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Katrina's Storm Surge
A Weather Underground 16 part series about Hurricane Katrina, by Margie Kieper.
Hurricane Katrina of 2005 produced the highest storm surge ever recorded on the U.S. coast--an astonishing 27.8 feet at Pass Christian, Mississippi. This bested the previous U.S. record of 22.8 feet, which also occurred at Pass Christian, during 1969's Hurricane Camille. According to the NHC Katrina final report (PDF File), Hurricane Katrina brought a surge of 24 - 28 feet to a 20-mile stretch of Mississippi coast. Fully 90 miles of coast from eastern Louisiana to Alabama received a storm surge characteristic of a Category 3 hurricane. The colossal damage that resulted has been documented by blogger Margie Kieper during a series of blog posts that ran in the summer of 2006. The contents are reproduced here, and consist of an introduction explaining why the surge was so large, and 16 parts exploring the damage done to each stretch of the Gulf Coast ravaged by Hurricane Katrina in 2005.
Figure 1. Maximum height of the storm surge above each grid cell in NOAA's SLOSH model for Hurricane Katrina of 2005. This image does not show the height above mean sea level of the surge, but rather how high the surge was above the surface. The simulated surge values compare well with the actual surge heights compiled on FEMA's web site.
Minimize the distance you must travel to reach a safe location; the further you drive the higher the likelihood of encountering traffic congestion and other problems on the roadways.
Select the nearest possible evacuation destination, preferably within your local area, and map out your route. Do not get on the road without a planned route, or a place to go.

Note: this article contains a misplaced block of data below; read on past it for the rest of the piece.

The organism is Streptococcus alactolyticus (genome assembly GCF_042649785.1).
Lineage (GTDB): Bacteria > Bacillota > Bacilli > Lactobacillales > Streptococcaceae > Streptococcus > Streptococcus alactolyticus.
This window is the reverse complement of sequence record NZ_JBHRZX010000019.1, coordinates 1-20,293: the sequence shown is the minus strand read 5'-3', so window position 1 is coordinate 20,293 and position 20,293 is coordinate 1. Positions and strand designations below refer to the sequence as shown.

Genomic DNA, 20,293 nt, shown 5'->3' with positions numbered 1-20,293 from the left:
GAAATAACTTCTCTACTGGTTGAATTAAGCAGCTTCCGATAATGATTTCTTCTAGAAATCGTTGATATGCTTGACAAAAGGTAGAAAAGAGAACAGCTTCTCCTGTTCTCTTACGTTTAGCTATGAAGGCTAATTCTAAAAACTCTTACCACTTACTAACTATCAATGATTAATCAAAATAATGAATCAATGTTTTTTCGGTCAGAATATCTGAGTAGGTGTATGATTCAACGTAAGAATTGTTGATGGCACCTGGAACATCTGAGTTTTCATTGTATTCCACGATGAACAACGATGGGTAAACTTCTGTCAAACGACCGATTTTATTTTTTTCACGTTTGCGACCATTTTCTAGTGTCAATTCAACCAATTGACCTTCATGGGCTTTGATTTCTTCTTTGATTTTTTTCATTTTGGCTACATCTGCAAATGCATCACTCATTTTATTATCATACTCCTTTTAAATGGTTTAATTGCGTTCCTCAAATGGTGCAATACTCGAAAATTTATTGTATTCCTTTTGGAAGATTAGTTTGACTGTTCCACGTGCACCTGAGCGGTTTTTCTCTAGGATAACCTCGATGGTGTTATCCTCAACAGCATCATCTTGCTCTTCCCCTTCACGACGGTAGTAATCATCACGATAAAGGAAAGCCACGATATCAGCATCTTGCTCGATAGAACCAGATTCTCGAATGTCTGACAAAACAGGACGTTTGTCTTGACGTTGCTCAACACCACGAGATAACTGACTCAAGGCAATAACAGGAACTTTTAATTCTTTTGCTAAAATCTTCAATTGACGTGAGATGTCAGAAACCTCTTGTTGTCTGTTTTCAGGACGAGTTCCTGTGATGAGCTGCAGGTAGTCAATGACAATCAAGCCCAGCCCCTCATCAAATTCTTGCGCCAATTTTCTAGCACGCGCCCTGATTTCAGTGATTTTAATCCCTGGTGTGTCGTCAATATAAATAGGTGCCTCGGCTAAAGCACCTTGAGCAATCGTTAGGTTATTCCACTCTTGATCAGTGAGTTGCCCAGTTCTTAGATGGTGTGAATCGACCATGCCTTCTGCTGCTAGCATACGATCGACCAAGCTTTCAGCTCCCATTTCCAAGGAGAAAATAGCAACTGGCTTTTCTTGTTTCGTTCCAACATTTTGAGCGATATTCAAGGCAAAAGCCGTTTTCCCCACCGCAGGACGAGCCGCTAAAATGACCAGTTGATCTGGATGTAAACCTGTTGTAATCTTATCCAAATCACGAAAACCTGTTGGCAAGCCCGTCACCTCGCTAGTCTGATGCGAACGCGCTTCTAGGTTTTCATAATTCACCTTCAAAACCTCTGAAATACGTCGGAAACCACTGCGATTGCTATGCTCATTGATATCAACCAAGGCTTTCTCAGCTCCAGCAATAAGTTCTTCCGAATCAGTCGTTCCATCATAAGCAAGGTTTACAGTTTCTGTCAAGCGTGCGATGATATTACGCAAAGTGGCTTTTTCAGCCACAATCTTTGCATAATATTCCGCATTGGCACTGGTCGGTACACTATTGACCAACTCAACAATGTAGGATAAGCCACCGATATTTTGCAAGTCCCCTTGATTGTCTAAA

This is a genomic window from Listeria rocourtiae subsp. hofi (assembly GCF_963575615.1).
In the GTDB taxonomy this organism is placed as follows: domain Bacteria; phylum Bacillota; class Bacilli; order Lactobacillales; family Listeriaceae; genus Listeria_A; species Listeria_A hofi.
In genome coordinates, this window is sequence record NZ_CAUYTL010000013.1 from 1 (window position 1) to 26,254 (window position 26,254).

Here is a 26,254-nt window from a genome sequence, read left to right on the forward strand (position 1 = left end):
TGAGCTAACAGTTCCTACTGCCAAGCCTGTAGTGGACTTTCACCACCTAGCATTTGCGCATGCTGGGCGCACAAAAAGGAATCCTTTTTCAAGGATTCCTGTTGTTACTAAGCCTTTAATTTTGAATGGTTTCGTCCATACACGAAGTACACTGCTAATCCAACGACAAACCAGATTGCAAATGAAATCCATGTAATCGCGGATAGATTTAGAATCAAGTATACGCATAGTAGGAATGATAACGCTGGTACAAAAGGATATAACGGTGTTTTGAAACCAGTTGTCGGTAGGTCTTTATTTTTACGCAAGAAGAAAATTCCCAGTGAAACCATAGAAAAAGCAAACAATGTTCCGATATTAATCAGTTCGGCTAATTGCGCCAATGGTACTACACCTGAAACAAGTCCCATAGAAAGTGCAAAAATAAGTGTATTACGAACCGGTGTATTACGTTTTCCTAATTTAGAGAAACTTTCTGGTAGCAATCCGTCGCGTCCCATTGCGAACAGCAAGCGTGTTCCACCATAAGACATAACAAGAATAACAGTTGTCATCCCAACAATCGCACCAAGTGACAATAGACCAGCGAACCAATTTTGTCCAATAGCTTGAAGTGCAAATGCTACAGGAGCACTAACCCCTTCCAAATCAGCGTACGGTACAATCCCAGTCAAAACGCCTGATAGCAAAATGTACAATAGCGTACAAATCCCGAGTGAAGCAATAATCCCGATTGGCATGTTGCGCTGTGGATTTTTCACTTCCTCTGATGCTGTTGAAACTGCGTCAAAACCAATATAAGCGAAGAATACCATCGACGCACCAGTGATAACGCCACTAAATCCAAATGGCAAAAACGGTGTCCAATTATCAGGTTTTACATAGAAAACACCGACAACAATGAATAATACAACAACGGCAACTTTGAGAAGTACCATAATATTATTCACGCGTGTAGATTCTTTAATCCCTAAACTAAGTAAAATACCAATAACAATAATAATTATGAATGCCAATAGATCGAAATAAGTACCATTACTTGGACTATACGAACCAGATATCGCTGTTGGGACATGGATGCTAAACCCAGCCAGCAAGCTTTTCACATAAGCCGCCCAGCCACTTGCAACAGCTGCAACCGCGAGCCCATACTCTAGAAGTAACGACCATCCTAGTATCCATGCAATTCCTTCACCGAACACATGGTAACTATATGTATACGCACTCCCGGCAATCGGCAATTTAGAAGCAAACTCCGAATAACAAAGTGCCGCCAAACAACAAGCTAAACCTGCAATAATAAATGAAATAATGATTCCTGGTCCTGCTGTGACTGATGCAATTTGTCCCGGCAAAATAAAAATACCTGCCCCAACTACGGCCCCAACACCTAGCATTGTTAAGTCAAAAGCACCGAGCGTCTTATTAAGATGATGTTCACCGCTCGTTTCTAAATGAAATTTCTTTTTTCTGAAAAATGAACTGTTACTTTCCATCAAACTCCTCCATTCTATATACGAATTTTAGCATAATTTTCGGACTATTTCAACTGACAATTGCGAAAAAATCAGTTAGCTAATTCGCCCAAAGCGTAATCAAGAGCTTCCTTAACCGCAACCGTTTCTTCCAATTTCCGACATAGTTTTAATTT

Choose the home of the closest friend or relative outside a designated evacuation zone and discuss your plan with them before hurricane season.
You may also choose a hotel/motel outside of the vulnerable area.
If neither of these options is available, consider the closest possible public shelter, preferably within your local area.
Use the evacuation routes designated by authorities and, if possible, become familiar with your route by driving it before an evacuation order is issued.
Contact your local emergency management office to register or get information regarding anyone in your household whom may require special assistance in order to evacuate.
Prepare a separate pet plan, most public shelters do not accept pets.
Prepare your home prior to leaving by boarding up doors and windows, securing or moving indoors all yard objects, and turning off all utilities.
Before leaving, fill your car with gas and withdraw extra money from the ATM.
Take all prescription medicines and special medical items, such as glasses and diapers.
If your family evacuation plan includes an RV, boat or trailer, leave early. Do not wait until the evacuation order or exodus is well underway to start your trip.
If you live in an evacuation zone and are ordered to evacuate by state or local officials, do so as quickly as possible. Do not wait or delay your departure, to do so will only increase your chances of being stuck in traffic, or even worse, not being able to get out at all.
Expect traffic congestion and delays during evacuations. Expect and plan for significantly longer travel times than normal to reach your family's intended destination.
Stay tuned to a local radio or television station and listen carefully for any advisories or specific instructions from local officials. Monitor your NOAA Weather Radio.